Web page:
In Greek mythology, the Labyrinth was an elaborate structure designed and built by the legendary artificer Daedalus for King Minos of Crete at Knossos. Its function was to hold the Minotaur eventually killed by the hero Theseus. Daedalus had so cunningly made the Labyrinth that he could barely escape it after he built it.
Labyrinth is a word of Pre-Greek (Minoan) origin, which the Greeks used for the palace of Knossos in Crete, and it is derived from the Lydian word labrys ("double-edged axe"). This was a symbol of royal power, which suggests that the labyrinth was originally the royal Minoan palace in Crete and meant "palace of the double-axe" (the suffix -nth as in Korinth). This designation may not have been limited to the palace of Knossos, because the same symbols were discovered in other palaces of Crete.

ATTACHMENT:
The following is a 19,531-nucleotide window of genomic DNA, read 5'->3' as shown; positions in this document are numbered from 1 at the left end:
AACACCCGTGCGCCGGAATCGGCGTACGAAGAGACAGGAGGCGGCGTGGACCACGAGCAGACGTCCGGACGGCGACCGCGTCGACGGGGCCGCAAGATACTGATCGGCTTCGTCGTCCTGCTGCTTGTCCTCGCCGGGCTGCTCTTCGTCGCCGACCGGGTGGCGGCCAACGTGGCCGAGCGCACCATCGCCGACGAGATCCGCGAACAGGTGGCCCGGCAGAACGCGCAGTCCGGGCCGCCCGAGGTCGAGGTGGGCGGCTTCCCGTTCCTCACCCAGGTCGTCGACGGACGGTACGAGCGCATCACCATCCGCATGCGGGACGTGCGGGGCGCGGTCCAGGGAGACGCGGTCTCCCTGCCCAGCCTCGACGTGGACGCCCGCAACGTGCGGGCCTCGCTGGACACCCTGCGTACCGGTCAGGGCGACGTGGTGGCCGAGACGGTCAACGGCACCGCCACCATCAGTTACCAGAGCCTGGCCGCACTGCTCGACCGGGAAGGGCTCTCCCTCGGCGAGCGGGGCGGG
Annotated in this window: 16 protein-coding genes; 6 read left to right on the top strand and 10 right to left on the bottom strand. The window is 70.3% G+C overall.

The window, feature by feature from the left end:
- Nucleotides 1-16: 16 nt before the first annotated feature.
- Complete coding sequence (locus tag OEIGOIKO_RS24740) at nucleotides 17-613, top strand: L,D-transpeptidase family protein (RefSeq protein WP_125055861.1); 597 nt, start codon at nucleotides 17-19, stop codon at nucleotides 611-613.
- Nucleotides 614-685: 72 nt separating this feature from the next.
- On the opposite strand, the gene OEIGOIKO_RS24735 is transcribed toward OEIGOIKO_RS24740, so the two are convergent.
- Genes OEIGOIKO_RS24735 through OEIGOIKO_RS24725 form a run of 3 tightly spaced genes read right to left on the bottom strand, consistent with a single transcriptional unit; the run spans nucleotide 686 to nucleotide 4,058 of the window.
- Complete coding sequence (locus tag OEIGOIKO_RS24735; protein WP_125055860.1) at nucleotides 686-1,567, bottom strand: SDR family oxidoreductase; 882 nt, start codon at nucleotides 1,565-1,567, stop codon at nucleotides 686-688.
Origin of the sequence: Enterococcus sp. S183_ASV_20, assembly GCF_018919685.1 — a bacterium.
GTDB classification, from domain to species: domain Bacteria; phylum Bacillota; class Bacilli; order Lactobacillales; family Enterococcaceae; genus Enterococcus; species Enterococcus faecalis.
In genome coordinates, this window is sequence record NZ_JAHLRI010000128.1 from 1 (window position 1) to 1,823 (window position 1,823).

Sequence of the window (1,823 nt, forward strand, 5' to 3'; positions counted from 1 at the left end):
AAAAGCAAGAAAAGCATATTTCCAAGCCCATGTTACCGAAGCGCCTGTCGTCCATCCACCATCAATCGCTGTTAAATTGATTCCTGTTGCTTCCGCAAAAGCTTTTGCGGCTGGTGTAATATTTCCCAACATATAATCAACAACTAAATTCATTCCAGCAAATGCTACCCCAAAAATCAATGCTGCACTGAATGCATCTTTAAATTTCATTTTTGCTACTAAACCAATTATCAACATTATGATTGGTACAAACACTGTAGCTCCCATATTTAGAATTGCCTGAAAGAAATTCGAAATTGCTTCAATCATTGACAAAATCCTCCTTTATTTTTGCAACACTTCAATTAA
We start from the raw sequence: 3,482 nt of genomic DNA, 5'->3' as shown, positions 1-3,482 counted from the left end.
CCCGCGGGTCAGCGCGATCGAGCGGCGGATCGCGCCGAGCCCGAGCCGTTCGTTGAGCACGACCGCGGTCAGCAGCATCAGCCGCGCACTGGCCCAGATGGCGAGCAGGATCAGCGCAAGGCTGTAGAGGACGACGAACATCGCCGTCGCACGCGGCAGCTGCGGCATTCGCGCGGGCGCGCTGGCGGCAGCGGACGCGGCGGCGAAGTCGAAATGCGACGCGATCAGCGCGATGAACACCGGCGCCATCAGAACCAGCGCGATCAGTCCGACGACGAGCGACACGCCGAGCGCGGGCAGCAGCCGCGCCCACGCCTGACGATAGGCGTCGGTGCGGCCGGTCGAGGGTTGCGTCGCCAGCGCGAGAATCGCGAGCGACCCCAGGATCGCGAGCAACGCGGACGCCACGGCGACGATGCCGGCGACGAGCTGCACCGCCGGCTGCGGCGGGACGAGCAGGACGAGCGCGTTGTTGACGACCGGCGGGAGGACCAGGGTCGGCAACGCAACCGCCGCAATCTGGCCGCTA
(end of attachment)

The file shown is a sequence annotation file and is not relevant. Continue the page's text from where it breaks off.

Asymmetric, Open shape, Monochrome, Contains both straight and curved lines, Has no crossing lines.
Category: Greek Symbols.
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